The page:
Exploring empirical evidence for Climate Justice in the Huron River Watershed

Ann Arbor Flooding Photo courtesy of Ann Arbor News

Investigators

Paul Mohai, School of Natural Resources and Environment
Chingwen Cheng, School of Natural Resources and Environment
Margaret Kalcic, U‐M Water Center
Rebecca Esselman, Huron River Watershed Council

Project Summary

Climate Justice research applies an environmental justice framework to examine the racial and socioeconomic disparities in people’s livelihood affected by climate change. It brings together the study of climate change‐induced hazards such as  floods, droughts, and extreme heat that are aggravated by climate change impacts in terms of their frequency, intensity, and geographical spread, and of socially vulnerable groups—the elderly, children, women, migrants, non‐whites, and the poor—who are likely to be impacted most as a result of unequal capacity in coping with disasters.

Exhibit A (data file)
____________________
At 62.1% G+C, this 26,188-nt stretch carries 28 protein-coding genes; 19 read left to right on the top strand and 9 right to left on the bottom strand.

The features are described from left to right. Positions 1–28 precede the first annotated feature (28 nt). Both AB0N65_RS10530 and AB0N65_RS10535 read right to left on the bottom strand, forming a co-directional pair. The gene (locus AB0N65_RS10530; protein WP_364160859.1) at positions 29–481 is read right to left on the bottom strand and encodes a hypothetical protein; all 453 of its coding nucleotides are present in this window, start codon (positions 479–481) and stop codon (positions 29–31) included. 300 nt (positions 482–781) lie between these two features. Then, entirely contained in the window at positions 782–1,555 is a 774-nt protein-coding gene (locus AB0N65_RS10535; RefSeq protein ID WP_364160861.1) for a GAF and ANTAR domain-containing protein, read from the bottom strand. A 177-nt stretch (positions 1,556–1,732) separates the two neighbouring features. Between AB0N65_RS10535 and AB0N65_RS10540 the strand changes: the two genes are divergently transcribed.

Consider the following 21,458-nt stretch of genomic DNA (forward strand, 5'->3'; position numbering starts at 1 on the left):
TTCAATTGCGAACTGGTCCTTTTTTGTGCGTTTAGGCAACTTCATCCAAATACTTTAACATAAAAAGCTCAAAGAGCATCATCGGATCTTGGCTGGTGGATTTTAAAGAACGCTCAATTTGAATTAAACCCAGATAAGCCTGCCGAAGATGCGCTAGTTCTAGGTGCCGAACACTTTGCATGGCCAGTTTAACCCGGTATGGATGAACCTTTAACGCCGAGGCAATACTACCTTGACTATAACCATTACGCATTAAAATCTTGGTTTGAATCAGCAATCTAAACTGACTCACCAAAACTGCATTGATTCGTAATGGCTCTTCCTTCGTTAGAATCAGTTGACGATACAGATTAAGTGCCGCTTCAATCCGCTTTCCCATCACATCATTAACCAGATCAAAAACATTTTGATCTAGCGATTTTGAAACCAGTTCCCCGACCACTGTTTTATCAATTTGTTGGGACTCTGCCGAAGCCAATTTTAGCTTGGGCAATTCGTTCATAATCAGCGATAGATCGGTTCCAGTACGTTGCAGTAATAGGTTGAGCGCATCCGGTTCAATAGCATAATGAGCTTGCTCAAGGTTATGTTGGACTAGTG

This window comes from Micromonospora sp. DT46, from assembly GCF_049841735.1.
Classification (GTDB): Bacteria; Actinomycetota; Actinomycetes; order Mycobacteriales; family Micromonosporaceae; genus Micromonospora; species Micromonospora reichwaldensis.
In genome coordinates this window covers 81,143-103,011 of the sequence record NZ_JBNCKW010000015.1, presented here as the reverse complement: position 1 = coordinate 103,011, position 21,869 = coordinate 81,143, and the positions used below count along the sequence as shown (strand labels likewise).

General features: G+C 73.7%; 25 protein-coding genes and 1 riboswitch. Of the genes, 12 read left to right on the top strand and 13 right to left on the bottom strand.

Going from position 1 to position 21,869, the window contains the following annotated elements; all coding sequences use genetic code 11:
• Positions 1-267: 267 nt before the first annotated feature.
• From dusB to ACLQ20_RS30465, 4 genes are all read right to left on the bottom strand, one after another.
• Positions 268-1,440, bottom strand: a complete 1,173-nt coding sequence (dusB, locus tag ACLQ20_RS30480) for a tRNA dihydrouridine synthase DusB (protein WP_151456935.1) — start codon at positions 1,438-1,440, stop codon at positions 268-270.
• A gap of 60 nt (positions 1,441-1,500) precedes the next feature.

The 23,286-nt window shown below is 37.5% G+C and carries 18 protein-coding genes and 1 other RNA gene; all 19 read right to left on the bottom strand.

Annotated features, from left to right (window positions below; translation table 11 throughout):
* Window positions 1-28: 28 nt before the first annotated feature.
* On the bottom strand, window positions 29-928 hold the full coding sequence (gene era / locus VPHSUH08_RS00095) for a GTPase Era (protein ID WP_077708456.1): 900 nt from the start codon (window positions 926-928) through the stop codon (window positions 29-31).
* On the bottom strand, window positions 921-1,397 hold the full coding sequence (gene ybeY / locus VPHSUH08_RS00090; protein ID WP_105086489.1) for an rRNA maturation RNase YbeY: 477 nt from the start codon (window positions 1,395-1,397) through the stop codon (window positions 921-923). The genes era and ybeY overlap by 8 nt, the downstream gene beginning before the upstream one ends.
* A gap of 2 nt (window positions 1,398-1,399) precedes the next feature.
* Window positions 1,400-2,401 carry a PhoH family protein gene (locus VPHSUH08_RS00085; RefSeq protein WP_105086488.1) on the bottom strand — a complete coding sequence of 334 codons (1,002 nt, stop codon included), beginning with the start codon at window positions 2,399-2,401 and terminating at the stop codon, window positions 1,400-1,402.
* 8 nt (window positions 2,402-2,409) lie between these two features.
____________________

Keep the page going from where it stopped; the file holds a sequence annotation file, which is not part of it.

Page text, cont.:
This study serves as a pilot project to investigate potential climate justice issues in the Huron River watershed. The Huron River watershed drains 2530 square kilometers and contains a population of 500,000 residents in 65 municipalities, including major cities such as Ann Arbor and Ypsilanti.

The project team will produce:

  1. A Climate Justice Index integrating a climate change‐induced flooding hazard index, an environmental hazard index, and a social vulnerability index. The Climate Justice Index will help to identify potential climate justice hotspots in order to inform policy‐makers about allocation of resources to where climate change adaptation will be needed most for socially vulnerable groups.
  2. Spatial analyses of climate justice hotspots in the Huron River watershed
  3. Statistical analyses of social‐economic indicators in relation to hydrological and environmental hazards

Project outputs will support the  Huron River Watershed Council’s efforts to promote and enhance local community resiliency to climate change. At the University of Michigan, this work broadens capacity to study relationships among environmental justice, social science, freshwater resources management, and  climate change. Completion of the pilot‐scale study is a critical first step in developing  a comprehensive Climate Justice Index that can be applied to the Great Lakes region for developing equitable climate policies for freshwater resources.